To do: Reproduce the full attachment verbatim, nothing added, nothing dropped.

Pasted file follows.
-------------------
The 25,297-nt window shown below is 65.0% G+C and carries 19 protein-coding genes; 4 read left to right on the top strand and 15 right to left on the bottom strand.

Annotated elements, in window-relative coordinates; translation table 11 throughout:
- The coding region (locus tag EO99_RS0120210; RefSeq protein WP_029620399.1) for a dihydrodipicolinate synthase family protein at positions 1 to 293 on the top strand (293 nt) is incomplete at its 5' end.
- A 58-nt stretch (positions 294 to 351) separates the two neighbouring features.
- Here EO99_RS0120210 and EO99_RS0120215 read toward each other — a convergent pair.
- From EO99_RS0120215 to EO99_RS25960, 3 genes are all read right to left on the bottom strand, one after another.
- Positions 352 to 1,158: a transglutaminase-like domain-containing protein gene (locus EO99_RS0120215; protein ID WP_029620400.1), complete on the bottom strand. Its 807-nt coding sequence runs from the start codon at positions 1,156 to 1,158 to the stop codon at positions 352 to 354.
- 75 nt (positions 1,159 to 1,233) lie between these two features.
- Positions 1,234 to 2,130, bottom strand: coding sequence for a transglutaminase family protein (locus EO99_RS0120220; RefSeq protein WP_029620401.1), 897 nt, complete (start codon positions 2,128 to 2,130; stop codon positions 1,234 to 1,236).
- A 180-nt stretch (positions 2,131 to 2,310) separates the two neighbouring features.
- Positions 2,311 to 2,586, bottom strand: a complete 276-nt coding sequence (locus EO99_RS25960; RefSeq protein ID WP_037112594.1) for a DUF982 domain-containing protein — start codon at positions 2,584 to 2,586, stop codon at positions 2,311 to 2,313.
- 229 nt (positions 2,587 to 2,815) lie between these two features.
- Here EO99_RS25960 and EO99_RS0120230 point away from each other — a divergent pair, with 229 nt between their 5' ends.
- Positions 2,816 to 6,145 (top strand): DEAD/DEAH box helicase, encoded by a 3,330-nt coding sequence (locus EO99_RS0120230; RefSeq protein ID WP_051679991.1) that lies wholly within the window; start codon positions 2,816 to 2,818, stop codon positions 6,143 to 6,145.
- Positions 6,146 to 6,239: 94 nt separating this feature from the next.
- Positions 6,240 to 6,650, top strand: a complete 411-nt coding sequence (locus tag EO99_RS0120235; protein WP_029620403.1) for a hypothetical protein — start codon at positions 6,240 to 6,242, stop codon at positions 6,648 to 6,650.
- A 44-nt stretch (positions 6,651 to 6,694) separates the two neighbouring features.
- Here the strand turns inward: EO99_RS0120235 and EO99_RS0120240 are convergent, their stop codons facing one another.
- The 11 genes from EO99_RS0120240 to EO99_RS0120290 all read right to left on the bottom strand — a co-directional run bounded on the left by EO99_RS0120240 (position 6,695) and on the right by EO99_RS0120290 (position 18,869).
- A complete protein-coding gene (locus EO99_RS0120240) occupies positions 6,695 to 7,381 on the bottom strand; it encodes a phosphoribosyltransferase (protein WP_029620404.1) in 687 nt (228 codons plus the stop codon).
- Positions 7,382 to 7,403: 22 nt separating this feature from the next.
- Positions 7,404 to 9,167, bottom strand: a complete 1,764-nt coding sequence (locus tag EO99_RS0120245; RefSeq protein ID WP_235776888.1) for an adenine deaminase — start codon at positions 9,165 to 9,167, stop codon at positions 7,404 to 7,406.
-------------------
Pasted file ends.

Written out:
The 25,297-nt window shown below is 65.0% G+C and carries 19 protein-coding genes; 4 read left to right on the top strand and 15 right to left on the bottom strand.

Annotated elements, in window-relative coordinates; translation table 11 throughout:
- The coding region (locus tag EO99_RS0120210; RefSeq protein WP_029620399.1) for a dihydrodipicolinate synthase family protein at positions 1 to 293 on the top strand (293 nt) is incomplete at its 5' end.
- A 58-nt stretch (positions 294 to 351) separates the two neighbouring features.
- Here EO99_RS0120210 and EO99_RS0120215 read toward each other — a convergent pair.
- From EO99_RS0120215 to EO99_RS25960, 3 genes are all read right to left on the bottom strand, one after another.
- Positions 352 to 1,158: a transglutaminase-like domain-containing protein gene (locus EO99_RS0120215; protein ID WP_029620400.1), complete on the bottom strand. Its 807-nt coding sequence runs from the start codon at positions 1,156 to 1,158 to the stop codon at positions 352 to 354.
- 75 nt (positions 1,159 to 1,233) lie between these two features.
- Positions 1,234 to 2,130, bottom strand: coding sequence for a transglutaminase family protein (locus EO99_RS0120220; RefSeq protein WP_029620401.1), 897 nt, complete (start codon positions 2,128 to 2,130; stop codon positions 1,234 to 1,236).
- A 180-nt stretch (positions 2,131 to 2,310) separates the two neighbouring features.
- Positions 2,311 to 2,586, bottom strand: a complete 276-nt coding sequence (locus EO99_RS25960; RefSeq protein ID WP_037112594.1) for a DUF982 domain-containing protein — start codon at positions 2,584 to 2,586, stop codon at positions 2,311 to 2,313.
- 229 nt (positions 2,587 to 2,815) lie between these two features.
- Here EO99_RS25960 and EO99_RS0120230 point away from each other — a divergent pair, with 229 nt between their 5' ends.
- Positions 2,816 to 6,145 (top strand): DEAD/DEAH box helicase, encoded by a 3,330-nt coding sequence (locus EO99_RS0120230; RefSeq protein ID WP_051679991.1) that lies wholly within the window; start codon positions 2,816 to 2,818, stop codon positions 6,143 to 6,145.
- Positions 6,146 to 6,239: 94 nt separating this feature from the next.
- Positions 6,240 to 6,650, top strand: a complete 411-nt coding sequence (locus tag EO99_RS0120235; protein WP_029620403.1) for a hypothetical protein — start codon at positions 6,240 to 6,242, stop codon at positions 6,648 to 6,650.
- A 44-nt stretch (positions 6,651 to 6,694) separates the two neighbouring features.
- Here the strand turns inward: EO99_RS0120235 and EO99_RS0120240 are convergent, their stop codons facing one another.
- The 11 genes from EO99_RS0120240 to EO99_RS0120290 all read right to left on the bottom strand — a co-directional run bounded on the left by EO99_RS0120240 (position 6,695) and on the right by EO99_RS0120290 (position 18,869).
- A complete protein-coding gene (locus EO99_RS0120240) occupies positions 6,695 to 7,381 on the bottom strand; it encodes a phosphoribosyltransferase (protein WP_029620404.1) in 687 nt (228 codons plus the stop codon).
- Positions 7,382 to 7,403: 22 nt separating this feature from the next.
- Positions 7,404 to 9,167, bottom strand: a complete 1,764-nt coding sequence (locus tag EO99_RS0120245; RefSeq protein ID WP_235776888.1) for an adenine deaminase — start codon at positions 9,165 to 9,167, stop codon at positions 7,404 to 7,406.